James Latham, Station Manager
As Radio For Peace International concludes its tenth year
of broadcasting on shortwave, its a good time to peer into the crystal ball and see what
While new broadcast technologies have come on line in
recent years, shortwave broadcasting survives with some important changes. One major
change being the reduction in transmitters used by large government stations caused by
budget cuts affecting their various language departments. This will have an effect on the
smaller, medium sized stations like RFPI by reducing the overcrowding most notably on the
lower frequency bands 31, 41, and 49 meters, etc.
Another improvement is sun spots. They're increasing as we
enter into the high side of the 11 year sun spot cycle. Increased sun spots will help the
reception on the higher frequency bands-22, 19, 16, 13, meters-during the day. A drawing
off effect will also occur as some transmitters currently used on the lower bands will be
tuned up for the higher bands, again reducing the crowding.
Some investigation into audio improvements for AM a well
as shortwave stations are underway. We might see digital audio transmissions within the
next 10 years bringing FM like audio quality from a new generation of shortwave receivers.
Or dipping back into older technology, audio being received on one frequency and slow scan
television showing graphs,charts, or photos of the programs content. For those of you
who've never had the opportunity to see slow scan TV, it is best described as a running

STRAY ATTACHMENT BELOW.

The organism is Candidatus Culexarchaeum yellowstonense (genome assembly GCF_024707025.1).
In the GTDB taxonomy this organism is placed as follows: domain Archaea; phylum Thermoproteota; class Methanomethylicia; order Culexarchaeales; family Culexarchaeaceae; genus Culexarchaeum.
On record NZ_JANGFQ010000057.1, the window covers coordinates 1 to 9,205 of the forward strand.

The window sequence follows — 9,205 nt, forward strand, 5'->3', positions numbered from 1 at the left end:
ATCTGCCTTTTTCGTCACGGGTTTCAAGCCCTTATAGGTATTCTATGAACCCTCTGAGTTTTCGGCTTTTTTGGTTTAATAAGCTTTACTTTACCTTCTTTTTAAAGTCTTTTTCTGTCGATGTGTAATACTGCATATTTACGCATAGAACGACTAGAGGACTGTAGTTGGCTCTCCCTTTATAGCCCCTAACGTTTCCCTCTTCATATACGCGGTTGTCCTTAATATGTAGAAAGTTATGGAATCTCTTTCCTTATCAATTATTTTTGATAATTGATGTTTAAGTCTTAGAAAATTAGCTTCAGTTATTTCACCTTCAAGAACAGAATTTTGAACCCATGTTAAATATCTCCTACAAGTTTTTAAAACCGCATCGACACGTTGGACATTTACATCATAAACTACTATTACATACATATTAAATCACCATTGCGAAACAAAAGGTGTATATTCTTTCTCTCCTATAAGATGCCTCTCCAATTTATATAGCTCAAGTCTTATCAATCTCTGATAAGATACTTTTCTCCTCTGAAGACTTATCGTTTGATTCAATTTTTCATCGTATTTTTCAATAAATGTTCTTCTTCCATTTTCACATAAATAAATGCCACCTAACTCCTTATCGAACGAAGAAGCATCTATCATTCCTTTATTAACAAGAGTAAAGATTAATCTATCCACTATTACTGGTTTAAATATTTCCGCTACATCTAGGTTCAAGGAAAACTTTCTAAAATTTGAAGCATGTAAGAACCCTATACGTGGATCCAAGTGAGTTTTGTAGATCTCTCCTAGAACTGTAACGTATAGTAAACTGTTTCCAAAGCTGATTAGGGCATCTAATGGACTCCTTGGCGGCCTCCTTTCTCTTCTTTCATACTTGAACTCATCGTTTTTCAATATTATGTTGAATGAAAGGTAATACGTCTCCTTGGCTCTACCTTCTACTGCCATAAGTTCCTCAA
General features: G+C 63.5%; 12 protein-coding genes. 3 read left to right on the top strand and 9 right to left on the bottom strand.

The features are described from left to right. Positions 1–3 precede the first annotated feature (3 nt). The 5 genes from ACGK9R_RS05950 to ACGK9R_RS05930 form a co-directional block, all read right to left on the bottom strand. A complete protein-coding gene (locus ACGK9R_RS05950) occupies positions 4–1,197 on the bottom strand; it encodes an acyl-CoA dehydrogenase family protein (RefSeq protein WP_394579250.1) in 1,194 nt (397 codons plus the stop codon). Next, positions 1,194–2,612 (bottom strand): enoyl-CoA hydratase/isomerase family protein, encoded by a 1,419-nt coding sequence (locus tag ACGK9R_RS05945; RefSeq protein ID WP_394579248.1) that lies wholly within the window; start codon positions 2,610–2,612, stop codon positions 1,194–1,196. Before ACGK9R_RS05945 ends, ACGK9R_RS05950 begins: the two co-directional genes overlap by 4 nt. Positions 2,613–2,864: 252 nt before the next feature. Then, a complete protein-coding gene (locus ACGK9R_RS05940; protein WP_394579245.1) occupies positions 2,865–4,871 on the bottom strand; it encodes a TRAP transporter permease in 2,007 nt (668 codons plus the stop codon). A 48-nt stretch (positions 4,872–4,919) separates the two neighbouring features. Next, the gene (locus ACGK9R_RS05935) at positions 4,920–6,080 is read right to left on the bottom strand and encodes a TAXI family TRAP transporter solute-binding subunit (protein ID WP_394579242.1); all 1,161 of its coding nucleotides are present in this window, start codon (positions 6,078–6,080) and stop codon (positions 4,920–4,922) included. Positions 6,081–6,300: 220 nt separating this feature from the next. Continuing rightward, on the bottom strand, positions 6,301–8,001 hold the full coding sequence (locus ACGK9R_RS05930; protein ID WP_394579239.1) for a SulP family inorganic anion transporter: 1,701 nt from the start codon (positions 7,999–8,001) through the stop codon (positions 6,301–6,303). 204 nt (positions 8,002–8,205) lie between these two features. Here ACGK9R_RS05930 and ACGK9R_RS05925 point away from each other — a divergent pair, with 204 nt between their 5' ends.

slide show. Some have suggested that the slow scan video part be sent via the internet.
Mentioning the internet brings us to the subject of
netcasting. There are numerous stations simulcasting on the internet, some live (in real
time) known as real audio. Others are files placed on the net. Many listeners have asked
the question, "When will RFPI's programs be available on the internet?" Our
answer, "Soon!" Currently we lack a computer that is fast enough to do the job.
RFPI should, within the next 6 months, start receiving computer/internet delivered audio
files, meaning radio programs. One of the first that is already in the works is Pacifica
Parallel programming and an increase in transmitters are
areas where we could see some growth as well. Several transmitters with various power
levels have been designed, built, and tested at RFPI. Having done the tedious design work
it would be easy now to duplicate any transmitter from 10,000 to 50,000 watts. RFPI has
had discussions with other like-minded organizations about our constructing and putting
into service shortwave transmitters for them.
Up to this point all programming broadcast over RFPI
transmitters has been the same. That is to say, what goes out on our FM transmitter is the
same as on 15.050, and the same as 7.385. However, in the next months we will be splitting
the FM and the shortwave programming up in order to better serve the local community. More
programs produced from Costa Rica in Spanish will be appearing on the FM. As we increase
the number of shortwave transmitters we have an opportunity to offer more options in
programming on shortwave.
With increases in funding, RFPI will be able to expand its
call-in show the Global Community Forum. Within the next few years look to GCF to be able
to not only have a caller on the air, but at the same time have a guest on another line.
Look to the GCF to have not only a half hour program once a week, but several hour long
shows a week.
These are just some of the ideas for the future. What
suggestions do have? How can we better serve you? Let us know. Write to email@example.com